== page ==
On the afternoon of Wednesday 8 April, the Labour council in Tower Hamlets, East London, pulled back at the brink of sacking its entire workforce and re-employing them on worse terms.
Just a few days before their deadline, Mayor John Biggs and Chief Executive Will Tuckley said they would delay - but only until "early summer" (unspecified) so the threat remains live.
The move is not motivated by an immediate budget crunch. Central government's decision on funding to councils for the financial year beginning April 2020 included no new cuts, and, since then, in the pandemic, central government has been willing to hand out extra cash to councils.
The move would bring the workforce down to national-minimum "green book" levels on issues like redundancy pay, wiping out more favourable locally-negotiated conditions which survive in Tower Hamlets as in some other local authorities (including right-wing Labour ones). Tower Hamlets council has no particular pressure to make redundancies, and the move seems down to gratuitous zeal about "clearing the decks".
Both local Constituency Labour Parties strongly oppose the move. The council tried to use Tory anti-union law to stop the NEU (National Education Union) balloting locally, but backed down. NEU, Unison, and GMB all then returned huge majorities for strikes against the move, but suspended their strikes on the onset of the pandemic.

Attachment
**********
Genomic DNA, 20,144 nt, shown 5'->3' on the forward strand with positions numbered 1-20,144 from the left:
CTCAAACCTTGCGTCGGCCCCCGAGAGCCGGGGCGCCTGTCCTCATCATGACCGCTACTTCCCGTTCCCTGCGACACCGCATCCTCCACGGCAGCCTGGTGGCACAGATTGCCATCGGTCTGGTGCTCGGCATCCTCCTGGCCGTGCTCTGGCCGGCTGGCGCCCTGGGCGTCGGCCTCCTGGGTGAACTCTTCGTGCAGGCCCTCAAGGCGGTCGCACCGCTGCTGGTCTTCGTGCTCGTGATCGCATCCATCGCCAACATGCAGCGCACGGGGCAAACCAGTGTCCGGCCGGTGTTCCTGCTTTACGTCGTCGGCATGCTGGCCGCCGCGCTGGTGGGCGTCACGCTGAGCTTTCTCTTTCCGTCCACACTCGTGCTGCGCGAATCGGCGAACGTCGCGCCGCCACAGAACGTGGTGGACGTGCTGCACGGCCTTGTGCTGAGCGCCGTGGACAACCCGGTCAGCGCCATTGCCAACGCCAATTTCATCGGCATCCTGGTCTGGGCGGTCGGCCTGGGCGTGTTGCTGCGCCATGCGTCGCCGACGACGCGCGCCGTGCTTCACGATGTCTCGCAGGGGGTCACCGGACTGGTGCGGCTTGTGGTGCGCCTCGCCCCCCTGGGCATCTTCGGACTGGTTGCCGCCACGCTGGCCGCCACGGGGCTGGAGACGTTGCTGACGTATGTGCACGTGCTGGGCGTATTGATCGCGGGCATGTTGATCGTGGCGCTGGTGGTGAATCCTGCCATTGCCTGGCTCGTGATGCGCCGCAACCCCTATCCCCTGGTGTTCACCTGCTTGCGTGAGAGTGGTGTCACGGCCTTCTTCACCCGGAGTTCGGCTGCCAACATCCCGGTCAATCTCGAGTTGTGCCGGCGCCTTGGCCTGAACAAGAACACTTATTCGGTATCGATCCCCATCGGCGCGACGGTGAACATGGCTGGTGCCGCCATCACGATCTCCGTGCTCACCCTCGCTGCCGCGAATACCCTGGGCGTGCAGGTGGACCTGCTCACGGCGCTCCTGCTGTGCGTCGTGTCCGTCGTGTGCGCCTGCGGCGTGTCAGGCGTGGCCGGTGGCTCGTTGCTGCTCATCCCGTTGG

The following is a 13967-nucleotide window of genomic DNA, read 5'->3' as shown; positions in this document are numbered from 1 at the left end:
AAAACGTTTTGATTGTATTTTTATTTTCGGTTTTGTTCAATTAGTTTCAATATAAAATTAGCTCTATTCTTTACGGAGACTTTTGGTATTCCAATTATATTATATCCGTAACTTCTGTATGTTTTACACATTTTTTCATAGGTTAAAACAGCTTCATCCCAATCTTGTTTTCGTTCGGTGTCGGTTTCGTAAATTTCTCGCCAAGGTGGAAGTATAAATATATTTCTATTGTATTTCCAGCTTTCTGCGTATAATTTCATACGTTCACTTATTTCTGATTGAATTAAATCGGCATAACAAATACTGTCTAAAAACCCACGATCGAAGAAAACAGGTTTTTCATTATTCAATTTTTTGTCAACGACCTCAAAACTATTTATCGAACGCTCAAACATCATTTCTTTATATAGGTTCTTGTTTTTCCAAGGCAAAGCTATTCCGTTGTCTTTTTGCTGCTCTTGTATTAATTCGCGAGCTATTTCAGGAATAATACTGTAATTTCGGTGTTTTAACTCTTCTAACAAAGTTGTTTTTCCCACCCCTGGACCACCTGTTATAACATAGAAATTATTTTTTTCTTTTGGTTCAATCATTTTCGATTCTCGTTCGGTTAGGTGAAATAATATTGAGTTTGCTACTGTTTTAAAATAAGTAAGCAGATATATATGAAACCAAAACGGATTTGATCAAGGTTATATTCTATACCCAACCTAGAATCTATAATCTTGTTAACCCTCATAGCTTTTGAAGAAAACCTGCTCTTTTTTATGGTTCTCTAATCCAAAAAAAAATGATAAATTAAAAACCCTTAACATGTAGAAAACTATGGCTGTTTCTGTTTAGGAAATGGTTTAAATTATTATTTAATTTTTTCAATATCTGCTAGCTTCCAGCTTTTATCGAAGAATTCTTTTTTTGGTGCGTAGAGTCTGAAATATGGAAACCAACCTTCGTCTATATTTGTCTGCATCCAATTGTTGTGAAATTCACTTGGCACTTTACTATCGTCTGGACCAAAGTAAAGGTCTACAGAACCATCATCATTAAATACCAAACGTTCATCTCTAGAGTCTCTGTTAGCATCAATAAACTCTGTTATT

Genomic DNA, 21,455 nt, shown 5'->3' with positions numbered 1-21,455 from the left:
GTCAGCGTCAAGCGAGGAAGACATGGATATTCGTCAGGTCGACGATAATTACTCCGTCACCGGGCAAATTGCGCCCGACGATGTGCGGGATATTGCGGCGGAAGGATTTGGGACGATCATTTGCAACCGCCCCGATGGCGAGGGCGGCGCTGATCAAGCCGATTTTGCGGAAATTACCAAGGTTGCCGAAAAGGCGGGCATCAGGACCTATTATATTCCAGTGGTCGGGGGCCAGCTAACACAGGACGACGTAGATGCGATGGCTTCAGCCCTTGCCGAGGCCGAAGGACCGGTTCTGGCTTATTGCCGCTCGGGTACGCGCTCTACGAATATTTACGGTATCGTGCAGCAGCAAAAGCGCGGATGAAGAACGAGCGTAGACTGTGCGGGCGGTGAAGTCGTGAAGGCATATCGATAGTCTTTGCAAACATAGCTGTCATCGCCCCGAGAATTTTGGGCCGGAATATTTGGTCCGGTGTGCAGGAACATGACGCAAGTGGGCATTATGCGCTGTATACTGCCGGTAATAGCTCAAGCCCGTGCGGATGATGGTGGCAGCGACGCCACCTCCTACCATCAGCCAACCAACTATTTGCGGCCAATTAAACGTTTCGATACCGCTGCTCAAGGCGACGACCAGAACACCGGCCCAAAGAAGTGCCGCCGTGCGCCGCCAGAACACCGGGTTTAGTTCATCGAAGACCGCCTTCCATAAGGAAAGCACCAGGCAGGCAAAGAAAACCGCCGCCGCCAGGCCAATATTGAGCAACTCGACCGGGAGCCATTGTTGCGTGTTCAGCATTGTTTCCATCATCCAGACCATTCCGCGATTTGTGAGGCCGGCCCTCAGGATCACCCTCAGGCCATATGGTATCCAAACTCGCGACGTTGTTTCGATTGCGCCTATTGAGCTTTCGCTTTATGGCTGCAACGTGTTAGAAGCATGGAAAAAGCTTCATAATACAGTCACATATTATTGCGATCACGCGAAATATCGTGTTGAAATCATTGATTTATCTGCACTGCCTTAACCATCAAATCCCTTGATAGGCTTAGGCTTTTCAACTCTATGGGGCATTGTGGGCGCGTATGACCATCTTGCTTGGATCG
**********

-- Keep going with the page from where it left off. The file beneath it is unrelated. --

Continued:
The following appeal is being circulated by activists in Tower Hamlets
As you know in four days time [13 April 2020] Tower Hamlets Council is sacking all staff in order to re-employ them on contracts overwhelmingly rejected by their unions.
Whilst unions have suspended plans to strike because of the COVID-19 Crisis, management are pressing ahead. We are therefore planning to send this letter to newspapers from 1.30 today.
We have over 100 signatures from across the London Labour Party - please would you consider adding your name?
Solidarity, Marc, Bethnal Green and Bow Trade Union Liaison Officer
• For more see Tower Hamlets Unison